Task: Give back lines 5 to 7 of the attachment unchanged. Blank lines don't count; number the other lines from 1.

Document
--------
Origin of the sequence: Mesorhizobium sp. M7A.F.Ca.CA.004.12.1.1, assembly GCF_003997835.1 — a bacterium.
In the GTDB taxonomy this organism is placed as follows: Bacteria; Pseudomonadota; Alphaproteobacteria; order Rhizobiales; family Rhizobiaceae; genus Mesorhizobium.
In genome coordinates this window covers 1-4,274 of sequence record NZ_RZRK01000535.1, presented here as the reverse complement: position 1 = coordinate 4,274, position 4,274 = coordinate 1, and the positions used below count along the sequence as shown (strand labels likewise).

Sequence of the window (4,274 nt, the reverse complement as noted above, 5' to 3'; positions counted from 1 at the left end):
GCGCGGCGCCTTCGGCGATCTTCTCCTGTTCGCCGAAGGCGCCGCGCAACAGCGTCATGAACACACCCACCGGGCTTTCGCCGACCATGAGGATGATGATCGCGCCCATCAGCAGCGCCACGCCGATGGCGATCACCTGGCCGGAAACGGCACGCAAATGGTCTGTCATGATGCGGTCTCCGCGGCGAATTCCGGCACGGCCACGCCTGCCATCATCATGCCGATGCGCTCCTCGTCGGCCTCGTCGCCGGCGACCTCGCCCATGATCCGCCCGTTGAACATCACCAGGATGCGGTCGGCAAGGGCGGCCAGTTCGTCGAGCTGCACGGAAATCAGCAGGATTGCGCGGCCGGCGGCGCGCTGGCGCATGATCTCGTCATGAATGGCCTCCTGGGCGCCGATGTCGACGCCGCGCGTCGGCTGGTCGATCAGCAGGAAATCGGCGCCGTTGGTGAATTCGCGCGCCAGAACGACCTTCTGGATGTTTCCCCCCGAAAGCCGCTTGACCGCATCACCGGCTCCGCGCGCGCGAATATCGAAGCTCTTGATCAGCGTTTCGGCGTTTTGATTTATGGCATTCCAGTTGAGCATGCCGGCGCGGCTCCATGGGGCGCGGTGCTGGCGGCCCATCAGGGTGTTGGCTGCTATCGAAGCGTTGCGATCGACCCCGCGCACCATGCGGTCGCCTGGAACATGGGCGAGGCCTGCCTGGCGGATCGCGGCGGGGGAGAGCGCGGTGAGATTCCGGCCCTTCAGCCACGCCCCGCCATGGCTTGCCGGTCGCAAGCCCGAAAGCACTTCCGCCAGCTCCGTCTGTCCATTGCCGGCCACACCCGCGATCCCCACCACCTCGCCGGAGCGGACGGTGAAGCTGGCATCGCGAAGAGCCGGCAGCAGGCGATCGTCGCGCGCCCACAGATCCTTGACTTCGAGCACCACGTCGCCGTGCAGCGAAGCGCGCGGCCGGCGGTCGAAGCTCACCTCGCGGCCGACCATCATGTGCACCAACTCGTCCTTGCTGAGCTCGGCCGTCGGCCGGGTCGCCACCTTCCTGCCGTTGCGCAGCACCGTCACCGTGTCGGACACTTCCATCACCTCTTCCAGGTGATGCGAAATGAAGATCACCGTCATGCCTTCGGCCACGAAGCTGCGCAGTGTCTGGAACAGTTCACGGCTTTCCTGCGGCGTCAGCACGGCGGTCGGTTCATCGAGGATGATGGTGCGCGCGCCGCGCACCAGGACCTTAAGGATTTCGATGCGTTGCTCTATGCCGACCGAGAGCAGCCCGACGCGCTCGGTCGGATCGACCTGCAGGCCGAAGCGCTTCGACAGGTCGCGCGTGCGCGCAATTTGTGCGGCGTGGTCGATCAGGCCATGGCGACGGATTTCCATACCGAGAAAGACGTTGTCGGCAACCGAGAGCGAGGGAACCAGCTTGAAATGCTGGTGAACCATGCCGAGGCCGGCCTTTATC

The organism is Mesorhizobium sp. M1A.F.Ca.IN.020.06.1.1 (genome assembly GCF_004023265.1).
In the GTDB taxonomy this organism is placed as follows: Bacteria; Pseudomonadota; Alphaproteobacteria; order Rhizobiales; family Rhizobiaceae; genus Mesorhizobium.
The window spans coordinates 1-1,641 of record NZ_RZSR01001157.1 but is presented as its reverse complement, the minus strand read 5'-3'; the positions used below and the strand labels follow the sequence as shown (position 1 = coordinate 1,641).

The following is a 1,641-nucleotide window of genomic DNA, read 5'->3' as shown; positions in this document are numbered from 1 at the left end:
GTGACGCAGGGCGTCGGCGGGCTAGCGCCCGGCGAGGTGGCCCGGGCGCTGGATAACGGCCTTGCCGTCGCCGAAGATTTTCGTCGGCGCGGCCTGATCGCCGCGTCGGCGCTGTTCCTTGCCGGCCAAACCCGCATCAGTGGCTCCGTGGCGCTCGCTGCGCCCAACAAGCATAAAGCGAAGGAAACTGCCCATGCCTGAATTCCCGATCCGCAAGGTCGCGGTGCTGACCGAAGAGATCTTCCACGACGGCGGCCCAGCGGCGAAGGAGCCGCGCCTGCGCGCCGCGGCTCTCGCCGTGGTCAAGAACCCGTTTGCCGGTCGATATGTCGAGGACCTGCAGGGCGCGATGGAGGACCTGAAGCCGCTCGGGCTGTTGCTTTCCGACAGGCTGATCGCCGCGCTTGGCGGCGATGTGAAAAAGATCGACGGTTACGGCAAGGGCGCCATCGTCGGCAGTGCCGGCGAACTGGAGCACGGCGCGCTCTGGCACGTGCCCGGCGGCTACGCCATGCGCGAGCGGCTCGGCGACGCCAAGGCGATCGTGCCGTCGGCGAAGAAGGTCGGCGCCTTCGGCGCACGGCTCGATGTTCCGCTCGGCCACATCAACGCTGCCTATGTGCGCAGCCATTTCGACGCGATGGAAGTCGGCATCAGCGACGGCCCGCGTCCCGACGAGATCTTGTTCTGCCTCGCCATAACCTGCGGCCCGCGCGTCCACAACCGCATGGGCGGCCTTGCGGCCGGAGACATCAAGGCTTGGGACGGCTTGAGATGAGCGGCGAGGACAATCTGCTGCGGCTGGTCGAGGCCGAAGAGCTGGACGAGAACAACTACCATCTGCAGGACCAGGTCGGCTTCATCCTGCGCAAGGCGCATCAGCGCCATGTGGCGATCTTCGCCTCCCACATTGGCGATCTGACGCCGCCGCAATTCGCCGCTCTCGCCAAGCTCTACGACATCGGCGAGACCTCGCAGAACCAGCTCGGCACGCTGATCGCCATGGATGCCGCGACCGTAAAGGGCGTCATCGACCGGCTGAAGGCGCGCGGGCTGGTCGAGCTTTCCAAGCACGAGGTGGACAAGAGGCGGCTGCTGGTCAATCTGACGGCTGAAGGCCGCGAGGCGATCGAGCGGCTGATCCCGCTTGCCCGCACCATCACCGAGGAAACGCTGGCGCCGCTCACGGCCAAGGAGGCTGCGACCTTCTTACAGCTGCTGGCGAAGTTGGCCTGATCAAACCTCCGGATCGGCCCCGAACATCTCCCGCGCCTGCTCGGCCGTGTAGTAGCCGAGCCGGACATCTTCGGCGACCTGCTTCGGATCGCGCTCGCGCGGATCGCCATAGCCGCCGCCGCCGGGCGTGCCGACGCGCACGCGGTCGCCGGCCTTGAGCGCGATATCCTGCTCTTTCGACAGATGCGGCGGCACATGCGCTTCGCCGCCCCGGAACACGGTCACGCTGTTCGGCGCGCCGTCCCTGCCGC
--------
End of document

GCGCGGCGCCTTCGGCGATCTTCTCCTGTTCGCCGAAGGCGCCGCGCAACAGCGTCATGAACACACCCACCGGGCTTTCGCCGACCATGAGGATGATGATCGCGCCCATCAGCAGCGCCACGCCGATGGCGATCACCTGGCCGGAAACGGCACGCAAATGGTCTGTCATGATGCGGTCTCCGCGGCGAATTCCGGCACGGCCACGCCTGCCATCATCATGCCGATGCGCTCCTCGTCGGCCTCGTCGCCGGCGACCTCGCCCATGATCCGCCCGTTGAACATCACCAGGATGCGGTCGGCAAGGGCGGCCAGTTCGTCGAGCTGCACGGAAATCAGCAGGATTGCGCGGCCGGCGGCGCGCTGGCGCATGATCTCGTCATGAATGGCCTCCTGGGCGCCGATGTCGACGCCGCGCGTCGGCTGGTCGATCAGCAGGAAATCGGCGCCGTTGGTGAATTCGCGCGCCAGAACGACCTTCTGGATGTTTCCCCCCGAAAGCCGCTTGACCGCATCACCGGCTCCGCGCGCGCGAATATCGAAGCTCTTGATCAGCGTTTCGGCGTTTTGATTTATGGCATTCCAGTTGAGCATGCCGGCGCGGCTCCATGGGGCGCGGTGCTGGCGGCCCATCAGGGTGTTGGCTGCTATCGAAGCGTTGCGATCGACCCCGCGCACCATGCGGTCGCCTGGAACATGGGCGAGGCCTGCCTGGCGGATCGCGGCGGGGGAGAGCGCGGTGAGATTCCGGCCCTTCAGCCACGCCCCGCCATGGCTTGCCGGTCGCAAGCCCGAAAGCACTTCCGCCAGCTCCGTCTGTCCATTGCCGGCCACACCCGCGATCCCCACCACCTCGCCGGAGCGGACGGTGAAGCTGGCATCGCGAAGAGCCGGCAGCAGGCGATCGTCGCGCGCCCACAGATCCTTGACTTCGAGCACCACGTCGCCGTGCAGCGAAGCGCGCGGCCGGCGGTCGAAGCTCACCTCGCGGCCGACCATCATGTGCACCAACTCGTCCTTGCTGAGCTCGGCCGTCGGCCGGGTCGCCACCTTCCTGCCGTTGCGCAGCACCGTCACCGTGTCGGACACTTCCATCACCTCTTCCAGGTGATGCGAAATGAAGATCACCGTCATGCCTTCGGCCACGAAGCTGCGCAGTGTCTGGAACAGTTCACGGCTTTCCTGCGGCGTCAGCACGGCGGTCGGTTCATCGAGGATGATGGTGCGCGCGCCGCGCACCAGGACCTTAAGGATTTCGATGCGTTGCTCTATGCCGACCGAGAGCAGCCCGACGCGCTCGGTCGGATCGACCTGCAGGCCGAAGCGCTTCGACAGGTCGCGCGTGCGCGCAATTTGTGCGGCGTGGTCGATCAGGCCATGGCGACGGATTTCCATACCGAGAAAGACGTTGTCGGCAACCGAGAGCGAGGGAACCAGCTTGAAATGCTGGTGAACCATGCCGAGGCCGGCCTTTATC

The organism is Mesorhizobium sp. M1A.F.Ca.IN.020.06.1.1 (genome assembly GCF_004023265.1).
In the GTDB taxonomy this organism is placed as follows: Bacteria; Pseudomonadota; Alphaproteobacteria; order Rhizobiales; family Rhizobiaceae; genus Mesorhizobium.